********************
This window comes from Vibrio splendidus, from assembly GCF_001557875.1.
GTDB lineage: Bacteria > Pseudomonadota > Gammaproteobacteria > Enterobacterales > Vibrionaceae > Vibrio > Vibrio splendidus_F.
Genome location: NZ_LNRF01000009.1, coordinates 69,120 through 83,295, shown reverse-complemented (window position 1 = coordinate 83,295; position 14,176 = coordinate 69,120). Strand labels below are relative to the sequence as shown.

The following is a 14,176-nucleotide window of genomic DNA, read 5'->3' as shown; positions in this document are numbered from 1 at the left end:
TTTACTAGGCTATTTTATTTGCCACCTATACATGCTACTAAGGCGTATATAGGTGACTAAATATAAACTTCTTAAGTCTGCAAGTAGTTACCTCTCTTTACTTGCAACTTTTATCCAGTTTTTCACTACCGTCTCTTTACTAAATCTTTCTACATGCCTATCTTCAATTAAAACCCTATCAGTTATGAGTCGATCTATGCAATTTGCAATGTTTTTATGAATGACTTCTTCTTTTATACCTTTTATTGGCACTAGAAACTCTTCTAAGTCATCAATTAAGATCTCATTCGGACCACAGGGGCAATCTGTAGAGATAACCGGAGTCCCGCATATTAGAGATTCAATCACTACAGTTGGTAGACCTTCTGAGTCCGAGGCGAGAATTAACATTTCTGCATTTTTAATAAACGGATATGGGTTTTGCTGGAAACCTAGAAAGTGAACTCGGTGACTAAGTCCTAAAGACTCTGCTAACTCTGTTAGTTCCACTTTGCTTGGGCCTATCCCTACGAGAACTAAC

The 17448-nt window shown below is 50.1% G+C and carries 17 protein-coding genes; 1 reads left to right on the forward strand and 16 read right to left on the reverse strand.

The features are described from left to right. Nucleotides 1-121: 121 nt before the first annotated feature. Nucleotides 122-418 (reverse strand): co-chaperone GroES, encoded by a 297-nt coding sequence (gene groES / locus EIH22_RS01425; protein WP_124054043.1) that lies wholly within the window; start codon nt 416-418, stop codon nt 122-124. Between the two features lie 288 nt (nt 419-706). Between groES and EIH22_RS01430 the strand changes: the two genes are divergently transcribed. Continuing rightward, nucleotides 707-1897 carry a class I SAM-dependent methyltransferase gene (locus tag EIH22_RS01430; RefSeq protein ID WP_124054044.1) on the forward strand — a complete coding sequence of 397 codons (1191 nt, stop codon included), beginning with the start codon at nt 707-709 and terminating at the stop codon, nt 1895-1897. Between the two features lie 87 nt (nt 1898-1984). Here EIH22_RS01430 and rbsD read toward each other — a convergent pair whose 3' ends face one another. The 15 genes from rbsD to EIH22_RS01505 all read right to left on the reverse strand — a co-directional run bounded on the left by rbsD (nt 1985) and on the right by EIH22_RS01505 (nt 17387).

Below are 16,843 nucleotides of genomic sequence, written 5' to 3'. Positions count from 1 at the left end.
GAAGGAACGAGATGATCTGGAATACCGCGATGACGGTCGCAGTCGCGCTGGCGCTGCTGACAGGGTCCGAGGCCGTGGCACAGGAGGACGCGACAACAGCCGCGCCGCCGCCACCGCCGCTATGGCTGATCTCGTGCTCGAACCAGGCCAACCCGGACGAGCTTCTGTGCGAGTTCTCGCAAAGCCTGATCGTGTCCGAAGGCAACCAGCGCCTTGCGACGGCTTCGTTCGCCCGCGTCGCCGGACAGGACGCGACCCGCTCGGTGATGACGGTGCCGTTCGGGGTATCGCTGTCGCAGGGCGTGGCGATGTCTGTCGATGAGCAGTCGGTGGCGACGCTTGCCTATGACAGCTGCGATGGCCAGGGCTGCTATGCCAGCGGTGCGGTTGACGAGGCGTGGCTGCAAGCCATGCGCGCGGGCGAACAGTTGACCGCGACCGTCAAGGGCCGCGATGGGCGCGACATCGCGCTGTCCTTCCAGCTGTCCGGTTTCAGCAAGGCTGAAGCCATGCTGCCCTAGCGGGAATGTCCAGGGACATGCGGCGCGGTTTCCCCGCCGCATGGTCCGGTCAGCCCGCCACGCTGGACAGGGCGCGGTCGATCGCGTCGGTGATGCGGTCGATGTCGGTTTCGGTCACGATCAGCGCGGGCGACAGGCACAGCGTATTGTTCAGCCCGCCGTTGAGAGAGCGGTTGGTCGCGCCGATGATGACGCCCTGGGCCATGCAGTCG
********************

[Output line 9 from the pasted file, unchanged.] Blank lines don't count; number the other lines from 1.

GAAGGAACGAGATGATCTGGAATACCGCGATGACGGTCGCAGTCGCGCTGGCGCTGCTGACAGGGTCCGAGGCCGTGGCACAGGAGGACGCGACAACAGCCGCGCCGCCGCCACCGCCGCTATGGCTGATCTCGTGCTCGAACCAGGCCAACCCGGACGAGCTTCTGTGCGAGTTCTCGCAAAGCCTGATCGTGTCCGAAGGCAACCAGCGCCTTGCGACGGCTTCGTTCGCCCGCGTCGCCGGACAGGACGCGACCCGCTCGGTGATGACGGTGCCGTTCGGGGTATCGCTGTCGCAGGGCGTGGCGATGTCTGTCGATGAGCAGTCGGTGGCGACGCTTGCCTATGACAGCTGCGATGGCCAGGGCTGCTATGCCAGCGGTGCGGTTGACGAGGCGTGGCTGCAAGCCATGCGCGCGGGCGAACAGTTGACCGCGACCGTCAAGGGCCGCGATGGGCGCGACATCGCGCTGTCCTTCCAGCTGTCCGGTTTCAGCAAGGCTGAAGCCATGCTGCCCTAGCGGGAATGTCCAGGGACATGCGGCGCGGTTTCCCCGCCGCATGGTCCGGTCAGCCCGCCACGCTGGACAGGGCGCGGTCGATCGCGTCGGTGATGCGGTCGATGTCGGTTTCGGTCACGATCAGCGCGGGCGACAGGCACAGCGTATTGTTCAGCCCGCCGTTGAGAGAGCGGTTGGTCGCGCCGATGATGACGCCCTGGGCCATGCAGTCG